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Mol Pain. 2009 Jun 16;5:30. doi: 10.1186/1744-8069-5-30.

Challenges of functional imaging research of pain in children.

Author information

  • 1P.A.I.N. Group, Department of Radiology, Children's Hospital Boston, Massachuesetts, USA. Simona.Sava@childrens.harvard.edu

Abstract

Functional imaging has revolutionized the neurosciences. In the pain field it has dramatically altered our understanding of how the brain undergoes significant functional, anatomical and chemical changes in patients with chronic pain. However, most studies have been performed in adults. Because functional imaging is non-invasive and can be performed in awake individuals, applications in children have become more prevalent, but only recently in the pain field. Measures of changes in the brains of children have important implications in understanding neural plasticity in response to acute and chronic pain in the developing brain. Such findings may have implications for treatments in children affected by chronic pain and provide novel insights into chronic pain syndromes in adults. In this review we summarize this potential and discuss specific concerns related to the imaging of pain in children.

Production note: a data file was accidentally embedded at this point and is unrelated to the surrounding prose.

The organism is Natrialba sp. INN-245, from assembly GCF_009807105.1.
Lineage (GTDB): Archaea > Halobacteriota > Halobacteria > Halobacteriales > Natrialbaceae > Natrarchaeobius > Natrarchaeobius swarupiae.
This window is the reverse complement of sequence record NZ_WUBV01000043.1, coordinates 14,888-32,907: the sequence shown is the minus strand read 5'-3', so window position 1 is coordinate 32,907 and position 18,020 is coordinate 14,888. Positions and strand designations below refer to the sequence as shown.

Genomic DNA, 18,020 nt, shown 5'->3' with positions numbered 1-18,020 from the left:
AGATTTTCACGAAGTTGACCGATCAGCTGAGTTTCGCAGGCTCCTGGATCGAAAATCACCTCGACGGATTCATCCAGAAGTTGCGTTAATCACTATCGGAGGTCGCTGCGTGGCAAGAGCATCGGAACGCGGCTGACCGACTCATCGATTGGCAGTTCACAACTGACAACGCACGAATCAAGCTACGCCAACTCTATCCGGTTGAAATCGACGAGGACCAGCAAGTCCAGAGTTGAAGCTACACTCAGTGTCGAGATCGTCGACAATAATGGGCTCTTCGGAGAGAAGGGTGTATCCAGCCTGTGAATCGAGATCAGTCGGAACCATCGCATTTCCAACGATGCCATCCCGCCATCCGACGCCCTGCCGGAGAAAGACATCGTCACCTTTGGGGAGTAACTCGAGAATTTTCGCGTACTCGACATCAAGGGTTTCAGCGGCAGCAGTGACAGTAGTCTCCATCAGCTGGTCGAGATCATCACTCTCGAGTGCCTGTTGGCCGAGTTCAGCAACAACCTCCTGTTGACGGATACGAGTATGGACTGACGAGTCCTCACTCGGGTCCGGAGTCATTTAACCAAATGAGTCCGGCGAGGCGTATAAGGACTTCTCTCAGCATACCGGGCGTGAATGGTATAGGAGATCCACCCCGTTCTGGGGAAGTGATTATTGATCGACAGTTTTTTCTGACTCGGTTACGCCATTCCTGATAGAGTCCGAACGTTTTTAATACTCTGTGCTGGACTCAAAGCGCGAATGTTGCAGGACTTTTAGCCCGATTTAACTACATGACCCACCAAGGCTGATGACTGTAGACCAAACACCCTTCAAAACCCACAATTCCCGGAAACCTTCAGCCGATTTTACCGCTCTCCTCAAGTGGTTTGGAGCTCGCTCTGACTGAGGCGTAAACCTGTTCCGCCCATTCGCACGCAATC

PMID:
19531255
[PubMed - indexed for MEDLINE]
PMCID:
PMC2702328
Free PMC Article

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